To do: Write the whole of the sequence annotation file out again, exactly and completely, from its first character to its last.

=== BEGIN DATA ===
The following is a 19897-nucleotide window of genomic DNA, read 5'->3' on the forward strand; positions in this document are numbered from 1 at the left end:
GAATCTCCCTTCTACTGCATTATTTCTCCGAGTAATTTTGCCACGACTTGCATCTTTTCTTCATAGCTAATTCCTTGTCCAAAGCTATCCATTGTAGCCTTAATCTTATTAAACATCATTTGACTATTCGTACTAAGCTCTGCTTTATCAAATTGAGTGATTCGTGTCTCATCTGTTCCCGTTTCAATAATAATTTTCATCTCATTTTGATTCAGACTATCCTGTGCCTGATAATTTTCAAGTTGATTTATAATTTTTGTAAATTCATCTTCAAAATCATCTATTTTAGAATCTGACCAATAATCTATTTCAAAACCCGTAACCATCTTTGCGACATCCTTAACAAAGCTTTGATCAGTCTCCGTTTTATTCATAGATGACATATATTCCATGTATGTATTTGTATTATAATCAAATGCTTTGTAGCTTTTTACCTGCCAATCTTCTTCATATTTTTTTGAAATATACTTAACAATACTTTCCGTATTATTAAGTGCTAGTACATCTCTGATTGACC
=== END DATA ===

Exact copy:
The following is a 19897-nucleotide window of genomic DNA, read 5'->3' on the forward strand; positions in this document are numbered from 1 at the left end:
GAATCTCCCTTCTACTGCATTATTTCTCCGAGTAATTTTGCCACGACTTGCATCTTTTCTTCATAGCTAATTCCTTGTCCAAAGCTATCCATTGTAGCCTTAATCTTATTAAACATCATTTGACTATTCGTACTAAGCTCTGCTTTATCAAATTGAGTGATTCGTGTCTCATCTGTTCCCGTTTCAATAATAATTTTCATCTCATTTTGATTCAGACTATCCTGTGCCTGATAATTTTCAAGTTGATTTATAATTTTTGTAAATTCATCTTCAAAATCATCTATTTTAGAATCTGACCAATAATCTATTTCAAAACCCGTAACCATCTTTGCGACATCCTTAACAAAGCTTTGATCAGTCTCCGTTTTATTCATAGATGACATATATTCCATGTATGTATTTGTATTATAATCAAATGCTTTGTAGCTTTTTACCTGCCAATCTTCTTCATATTTTTTTGAAATATACTTAACAATACTTTCCGTATTATTAAGTGCTAGTACATCTCTGATTGACC